Ralph Breaks the Internet
Mission: Impossible - Fallout
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All Critics (17)
| Top Critics (4)
| Fresh (17)
| Rotten (0)
| DVD (6)
Opening with a bravura wedding sequence and ending with a sycophantic bow to a replaced telephone receiver, the film has its longueurs, but Mifune's buttoned-down avenger is a compelling portrait of righteous obsession foundering on unpredictable reality.
Kurosawa rather loaded the film on the side of social significance, while neglecting to capitalise on the noir aspects that underlie it. Even so, his use of the 'scope screen is masterly.
This is a powerful and interesting picture that Kurosawa has made -- a bit tedious and mawkish in the last reels, but exciting enough along the way to satisfy audiences that know the subject.
A well-done thriller with Kurosawa's usual social overtones.
Uneven thriller about taking down corporate criminals has great opening scene.
A powerful tale of a son seeking to avenge his father in a world of corporate malfeasance with Hamlet-like dimensions.
The Bad Sleep Well's ground-breaking concept shows Kurosawa's uncompromised ambition.
t is almost an anti-thriller, but viewers who are willing to steep themselves in the intricacies of Japanese ceremonies and the banal details of evil will find the experience highly rewarding.
One of Kurosawa's finest achievements.
There just seemed to be a missing ingredient to raise this intense psychological drama to the level of a Rashomon.
Despite having been made more than 45 years ago and in a postwar Japanese setting, in the age of Enron, it may be more relevant than ever.
A freestyle homage to Hamlet that does away with the costumed faithfulness of Kurosawa's other Shakespeare adaptations.
The Bad Sleep Well is one of Akira Kurosawa's more contemporary classics borrowing from film noir and Shakespeare respectively. Kurosawa's direction and storytelling skills areas always top shelf and its nice to know that a clean-shaven Toshiro Mifune was able to hold his own even without a top knot and a sword in hand. Plenty of great moments are slightly thrown off by some vaguely uneven pacing in the last act and an ending that left a little to be desired. This definitely isn't to say The Bad Sleep Well should be avoided, just probably not for the novice or intermediate Kurosawa enthusiast.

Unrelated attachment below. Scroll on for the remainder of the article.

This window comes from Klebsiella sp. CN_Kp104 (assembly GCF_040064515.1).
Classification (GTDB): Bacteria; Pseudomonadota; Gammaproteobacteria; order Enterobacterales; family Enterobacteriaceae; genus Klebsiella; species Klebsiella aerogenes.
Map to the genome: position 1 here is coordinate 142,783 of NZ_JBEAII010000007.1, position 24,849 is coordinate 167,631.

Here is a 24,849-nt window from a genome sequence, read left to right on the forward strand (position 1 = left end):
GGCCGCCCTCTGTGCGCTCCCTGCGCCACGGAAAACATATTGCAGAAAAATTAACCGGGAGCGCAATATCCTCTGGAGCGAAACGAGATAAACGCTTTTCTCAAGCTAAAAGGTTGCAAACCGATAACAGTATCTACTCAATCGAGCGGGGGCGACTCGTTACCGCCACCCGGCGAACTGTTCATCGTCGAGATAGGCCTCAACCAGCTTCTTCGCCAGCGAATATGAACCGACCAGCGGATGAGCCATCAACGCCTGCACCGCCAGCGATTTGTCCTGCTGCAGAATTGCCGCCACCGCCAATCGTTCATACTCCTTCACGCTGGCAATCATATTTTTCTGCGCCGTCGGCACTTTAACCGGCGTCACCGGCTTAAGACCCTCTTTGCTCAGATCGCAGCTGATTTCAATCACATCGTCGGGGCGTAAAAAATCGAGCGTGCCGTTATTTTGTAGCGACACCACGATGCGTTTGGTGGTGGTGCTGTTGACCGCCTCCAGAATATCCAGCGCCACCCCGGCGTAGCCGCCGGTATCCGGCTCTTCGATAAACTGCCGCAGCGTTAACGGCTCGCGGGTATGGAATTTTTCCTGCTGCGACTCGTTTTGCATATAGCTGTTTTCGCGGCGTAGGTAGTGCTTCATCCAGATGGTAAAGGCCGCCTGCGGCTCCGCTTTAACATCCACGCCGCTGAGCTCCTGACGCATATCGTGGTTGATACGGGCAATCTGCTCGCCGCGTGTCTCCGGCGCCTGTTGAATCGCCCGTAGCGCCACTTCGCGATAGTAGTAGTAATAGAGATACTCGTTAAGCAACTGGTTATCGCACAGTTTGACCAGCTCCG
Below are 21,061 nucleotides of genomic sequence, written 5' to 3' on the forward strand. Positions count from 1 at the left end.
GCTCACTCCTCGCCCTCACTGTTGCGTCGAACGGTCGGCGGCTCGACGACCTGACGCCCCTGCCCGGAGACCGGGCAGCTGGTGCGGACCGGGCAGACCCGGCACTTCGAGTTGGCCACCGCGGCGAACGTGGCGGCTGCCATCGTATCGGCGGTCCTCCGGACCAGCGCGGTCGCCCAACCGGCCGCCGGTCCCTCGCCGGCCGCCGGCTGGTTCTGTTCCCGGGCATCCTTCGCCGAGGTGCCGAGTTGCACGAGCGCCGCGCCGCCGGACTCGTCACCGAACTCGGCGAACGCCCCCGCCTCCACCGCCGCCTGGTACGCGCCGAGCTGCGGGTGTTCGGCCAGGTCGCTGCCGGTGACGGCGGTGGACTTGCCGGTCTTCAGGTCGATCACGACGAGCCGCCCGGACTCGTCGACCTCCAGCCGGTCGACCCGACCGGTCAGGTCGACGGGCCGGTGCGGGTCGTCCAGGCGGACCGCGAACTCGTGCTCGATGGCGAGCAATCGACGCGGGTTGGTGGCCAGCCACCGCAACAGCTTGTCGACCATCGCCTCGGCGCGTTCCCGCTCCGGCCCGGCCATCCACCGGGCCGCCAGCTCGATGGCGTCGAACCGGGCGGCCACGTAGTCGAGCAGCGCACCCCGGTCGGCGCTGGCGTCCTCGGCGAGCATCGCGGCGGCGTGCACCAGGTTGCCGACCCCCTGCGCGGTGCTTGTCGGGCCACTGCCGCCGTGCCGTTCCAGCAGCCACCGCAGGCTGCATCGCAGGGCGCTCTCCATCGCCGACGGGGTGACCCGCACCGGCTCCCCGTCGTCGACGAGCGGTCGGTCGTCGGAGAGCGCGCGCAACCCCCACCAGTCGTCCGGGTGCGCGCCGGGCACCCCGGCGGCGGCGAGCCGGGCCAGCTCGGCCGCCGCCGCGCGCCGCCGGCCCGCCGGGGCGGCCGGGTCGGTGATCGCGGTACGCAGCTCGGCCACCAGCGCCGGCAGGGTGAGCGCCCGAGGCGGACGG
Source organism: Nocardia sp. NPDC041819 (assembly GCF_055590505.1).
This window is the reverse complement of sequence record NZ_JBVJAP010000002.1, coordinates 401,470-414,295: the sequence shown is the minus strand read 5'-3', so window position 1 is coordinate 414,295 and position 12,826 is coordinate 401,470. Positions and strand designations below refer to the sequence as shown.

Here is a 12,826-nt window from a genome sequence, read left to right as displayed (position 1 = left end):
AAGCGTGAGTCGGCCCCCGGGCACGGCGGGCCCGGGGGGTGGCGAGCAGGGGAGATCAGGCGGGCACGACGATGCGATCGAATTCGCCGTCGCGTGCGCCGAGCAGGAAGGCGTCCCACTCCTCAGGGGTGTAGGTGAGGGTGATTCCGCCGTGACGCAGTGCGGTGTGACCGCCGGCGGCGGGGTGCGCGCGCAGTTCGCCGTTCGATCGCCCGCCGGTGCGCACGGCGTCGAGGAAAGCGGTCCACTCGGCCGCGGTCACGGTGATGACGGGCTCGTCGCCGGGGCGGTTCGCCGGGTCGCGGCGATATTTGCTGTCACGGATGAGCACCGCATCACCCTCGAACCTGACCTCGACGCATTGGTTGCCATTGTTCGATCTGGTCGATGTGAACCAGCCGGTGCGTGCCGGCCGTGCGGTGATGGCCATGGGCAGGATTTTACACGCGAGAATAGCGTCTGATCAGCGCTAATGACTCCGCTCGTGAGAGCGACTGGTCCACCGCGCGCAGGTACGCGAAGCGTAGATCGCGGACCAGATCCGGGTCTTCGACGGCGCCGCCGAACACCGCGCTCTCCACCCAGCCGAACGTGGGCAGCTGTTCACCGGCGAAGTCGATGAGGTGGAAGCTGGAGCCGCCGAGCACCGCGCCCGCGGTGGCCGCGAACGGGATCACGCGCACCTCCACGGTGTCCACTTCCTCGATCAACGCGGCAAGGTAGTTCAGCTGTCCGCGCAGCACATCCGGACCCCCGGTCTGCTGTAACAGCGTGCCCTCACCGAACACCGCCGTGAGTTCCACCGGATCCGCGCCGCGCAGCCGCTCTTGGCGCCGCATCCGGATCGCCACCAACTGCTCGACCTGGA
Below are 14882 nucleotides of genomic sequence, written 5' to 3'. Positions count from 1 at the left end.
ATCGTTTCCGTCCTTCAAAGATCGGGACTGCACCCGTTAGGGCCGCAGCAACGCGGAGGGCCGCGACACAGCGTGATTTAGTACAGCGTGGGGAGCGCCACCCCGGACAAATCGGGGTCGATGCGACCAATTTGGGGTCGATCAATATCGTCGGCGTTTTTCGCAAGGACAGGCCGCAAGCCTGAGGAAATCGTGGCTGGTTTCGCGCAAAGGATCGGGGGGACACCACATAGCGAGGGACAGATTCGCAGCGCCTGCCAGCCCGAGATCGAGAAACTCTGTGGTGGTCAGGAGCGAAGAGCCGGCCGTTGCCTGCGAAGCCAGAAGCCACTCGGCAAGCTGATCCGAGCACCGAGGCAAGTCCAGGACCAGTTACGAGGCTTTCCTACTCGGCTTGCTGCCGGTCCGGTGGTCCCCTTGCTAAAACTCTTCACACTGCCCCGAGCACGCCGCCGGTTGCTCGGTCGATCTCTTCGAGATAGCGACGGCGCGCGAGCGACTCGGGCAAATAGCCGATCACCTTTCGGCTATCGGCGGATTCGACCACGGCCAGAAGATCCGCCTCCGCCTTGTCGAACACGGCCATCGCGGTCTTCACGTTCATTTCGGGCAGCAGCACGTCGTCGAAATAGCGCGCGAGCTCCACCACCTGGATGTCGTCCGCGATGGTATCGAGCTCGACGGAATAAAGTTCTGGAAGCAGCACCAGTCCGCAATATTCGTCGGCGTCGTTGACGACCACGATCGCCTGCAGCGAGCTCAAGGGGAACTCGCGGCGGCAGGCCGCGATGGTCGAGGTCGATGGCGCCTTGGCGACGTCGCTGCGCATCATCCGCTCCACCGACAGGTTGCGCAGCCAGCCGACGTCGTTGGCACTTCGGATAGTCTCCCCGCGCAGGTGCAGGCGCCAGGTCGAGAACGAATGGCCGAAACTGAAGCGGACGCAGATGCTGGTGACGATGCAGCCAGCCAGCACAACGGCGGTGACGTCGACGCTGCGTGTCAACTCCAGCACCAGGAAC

Akira Kurosawa's noir-ish tale of corporate evil and corruption. An exquisite adaptation of Hamlet that's both reverent and unnerving.
It takes a certain type person to enjoy a Criterion Collection movie, lets face it if Spiderman, Terminator, Or Lion King is your favorite movie, its very doubtful you will in enjoy a Criterion Collection movie. This one is no exception. A great movie but you must read subtitles and be willing to pay close attention. A great addition to a collection if you can afford it.
This is the first of Kurosawa's contemporary stories I have seen, and once again the visual style and composition is remarkable, melding his unique style with the shadowy world of Film Noir. The plot is a variation on the themes of Hamlet set in the corrupt underbelly of corporate Japan. Toshiro Mifune proves there is more to his repertoire than the lone warrior, and is just as much of a bad ass without a katana in his hand. Unfortunately I was struggling with some more dubious subtitling and so probably missed some of the nuances of the script, and the unrelentingly grey morality combined with a (deliberately) unsatisfying ending left me feeling a little disorientated. But there are some wonderful moments, particularly in the middle of the film when Mifune's motives become apparent and his plans come into effect. A beautifully made and unusual morality tale that could be described as "corporate noir"!
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